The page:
Trends

Open Access Nairobi

Open access nairobiThe Open Access movement appears to be gaining ground, with the oldest and largest university in Kenya, the University of Nairobi, having adopted an Open Access policy in December 2012. The need for change had been heavily emphasised by researchers who concluded that an Open Access policy would allow them the opportunity and platform to promote their academic work and enhance the visibility and impact of their research through a public archive of all scholarly materials.  But what other benefits will the University gain through this Open Access policy, and why is this so significant?

By Matthew Labrooy


The Open Access movement is a reaction to traditional research and scholarly journals that use expensive pay walls and limitations. So far some of the world’s most prestigious institutions have begun implementing Open Access policies, including Stanford and Harvard Universities. However, the Open Access trend is only just beginning to gain momentum in Africa.

The University of Nairobi, which has a student population of 61,000, 1,500 teaching staff and 3,400 non-teaching staff, is not the first university in the region to implement an Open Access policy. Strathmore University previously adopted one back in 2011, as did The Jomo Kenyatta University of Agriculture and Technology’s (JKUAT) Senate in April 2012.

Key to the growth of the Open Access movement in Kenya is the EIFL funded project “Knowledge without boundaries: advocacy campaign in Kenya for OA and institutional repositories” which strives to promote Open Access initiatives in the region. Iryna Kuchma of EIFL explains that, in order to accomplish this, they advocated and promoted Open Access initiatives to “a range of stakeholders – policy makers and government research institutions, academic staff and researchers, students, scholarly journal editors and librarians – to enhance access to scholarships.”

The decision to introduce an Open Access policy was not something the University took lightly. They consulted their staff and sought external advice to ensure the policy accurately met the University’s requirements and that it could be successfully implemented. Various workshops were hosted by the University in the run up to the implementation of the Open Access policy, and on August 30th the University of Nairobi hosted a one-day workshop for its Management Board on Open Access and institutional repositories.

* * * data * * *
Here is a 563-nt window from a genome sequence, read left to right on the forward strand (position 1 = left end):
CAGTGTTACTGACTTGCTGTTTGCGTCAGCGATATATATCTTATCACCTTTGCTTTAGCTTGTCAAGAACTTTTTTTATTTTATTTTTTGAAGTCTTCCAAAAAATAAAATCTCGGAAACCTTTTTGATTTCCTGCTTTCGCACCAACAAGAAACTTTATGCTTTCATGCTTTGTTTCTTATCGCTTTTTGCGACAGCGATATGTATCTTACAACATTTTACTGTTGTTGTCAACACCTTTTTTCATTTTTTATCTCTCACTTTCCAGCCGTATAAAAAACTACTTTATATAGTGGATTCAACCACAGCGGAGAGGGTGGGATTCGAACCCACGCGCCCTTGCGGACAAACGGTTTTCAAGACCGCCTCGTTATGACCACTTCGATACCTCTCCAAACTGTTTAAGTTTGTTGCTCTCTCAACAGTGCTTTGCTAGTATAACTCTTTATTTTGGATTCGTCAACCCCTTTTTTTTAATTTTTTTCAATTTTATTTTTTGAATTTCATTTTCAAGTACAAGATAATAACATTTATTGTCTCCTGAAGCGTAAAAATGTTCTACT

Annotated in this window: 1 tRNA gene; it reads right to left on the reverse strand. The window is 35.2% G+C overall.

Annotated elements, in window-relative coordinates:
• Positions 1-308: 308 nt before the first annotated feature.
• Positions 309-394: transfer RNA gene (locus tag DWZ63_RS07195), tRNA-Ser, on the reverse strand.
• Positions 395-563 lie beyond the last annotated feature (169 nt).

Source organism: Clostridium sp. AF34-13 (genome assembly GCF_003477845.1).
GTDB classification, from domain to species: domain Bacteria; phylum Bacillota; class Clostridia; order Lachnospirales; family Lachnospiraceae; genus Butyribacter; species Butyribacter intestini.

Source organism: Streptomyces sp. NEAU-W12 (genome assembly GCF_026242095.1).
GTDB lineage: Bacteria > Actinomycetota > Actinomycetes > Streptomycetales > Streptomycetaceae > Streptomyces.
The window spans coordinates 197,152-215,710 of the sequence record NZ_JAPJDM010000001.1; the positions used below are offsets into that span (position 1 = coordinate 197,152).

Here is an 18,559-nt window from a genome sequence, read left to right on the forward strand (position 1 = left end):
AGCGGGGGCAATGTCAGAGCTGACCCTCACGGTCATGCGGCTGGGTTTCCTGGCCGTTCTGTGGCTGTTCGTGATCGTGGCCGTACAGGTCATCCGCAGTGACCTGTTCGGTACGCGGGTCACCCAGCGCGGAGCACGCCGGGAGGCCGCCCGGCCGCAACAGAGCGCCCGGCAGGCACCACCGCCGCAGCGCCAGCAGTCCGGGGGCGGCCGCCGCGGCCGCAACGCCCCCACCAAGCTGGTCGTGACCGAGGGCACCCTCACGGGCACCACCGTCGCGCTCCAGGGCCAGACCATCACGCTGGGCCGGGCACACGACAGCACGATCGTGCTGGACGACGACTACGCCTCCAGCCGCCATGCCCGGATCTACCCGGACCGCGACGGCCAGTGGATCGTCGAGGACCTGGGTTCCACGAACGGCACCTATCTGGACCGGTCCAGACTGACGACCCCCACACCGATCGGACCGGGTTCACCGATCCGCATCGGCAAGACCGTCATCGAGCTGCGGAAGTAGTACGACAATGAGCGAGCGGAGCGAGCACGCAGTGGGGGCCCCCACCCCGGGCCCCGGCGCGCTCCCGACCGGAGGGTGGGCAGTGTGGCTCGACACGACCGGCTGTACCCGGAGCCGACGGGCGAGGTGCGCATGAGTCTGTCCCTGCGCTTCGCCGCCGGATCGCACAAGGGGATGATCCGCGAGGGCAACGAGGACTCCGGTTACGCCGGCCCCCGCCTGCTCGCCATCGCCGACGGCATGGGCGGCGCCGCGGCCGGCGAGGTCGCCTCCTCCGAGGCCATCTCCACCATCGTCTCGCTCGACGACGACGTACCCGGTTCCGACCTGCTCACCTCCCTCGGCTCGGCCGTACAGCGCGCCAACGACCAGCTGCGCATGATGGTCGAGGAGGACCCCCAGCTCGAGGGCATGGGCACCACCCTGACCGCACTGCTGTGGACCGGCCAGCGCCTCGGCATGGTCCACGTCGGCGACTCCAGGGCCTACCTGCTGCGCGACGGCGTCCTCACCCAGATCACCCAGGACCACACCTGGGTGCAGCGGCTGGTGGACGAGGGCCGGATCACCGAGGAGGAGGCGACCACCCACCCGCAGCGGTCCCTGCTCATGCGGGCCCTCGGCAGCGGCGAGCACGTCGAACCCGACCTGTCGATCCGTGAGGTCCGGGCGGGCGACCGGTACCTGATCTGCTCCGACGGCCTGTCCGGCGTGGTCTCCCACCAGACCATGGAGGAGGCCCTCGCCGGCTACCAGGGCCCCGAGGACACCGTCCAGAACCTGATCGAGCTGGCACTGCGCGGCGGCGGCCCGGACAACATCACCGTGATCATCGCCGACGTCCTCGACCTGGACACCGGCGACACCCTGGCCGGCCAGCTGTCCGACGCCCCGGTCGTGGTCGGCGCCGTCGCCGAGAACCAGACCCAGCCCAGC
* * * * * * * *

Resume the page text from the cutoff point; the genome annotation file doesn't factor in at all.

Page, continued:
The workshop aimed to enhance awareness of Open Access initiatives and to explain how Open Access will maximise the visibility of research publications and improve the quality, impact and influence of the research conducted by the University. In addition, workshop leaders illustrated the role of Open Access in reducing plagiarism. Participants included principals, heads of departments, policy makers and respected university administrators from both Nairobi and abroad.

Many of those involved in the implementation of the Open Access policy also took part in several local projects that focused on rewarding the sharing of research and distributing findings to a wider audience. As researchers they felt that an open publishing model was important for the advancement of human knowledge and that anything else was both inefficient and incompatible with the basic principles of open scientific communication. Furthermore, they were deeply concerned that the publication of their academic work should be about achieving the widest possible scientific audience without limiting access to the research.

To read the full Open Access policy text, please click here.

Additional reading:

Finding the sweet spot: Open Educational Resources in the developing world

2 Comments

  1. Megawati Haz says:

    Open access if definately the future, C Balewa is right in calling the price gouging of online journals extortionate. Information should be shared freely or we are destined to repeat the same mistakes.

  2. The open access movement is a welcome change to combat the extortionate prices many journals charge, which can go upwards of 15 euro to access a single research paper.

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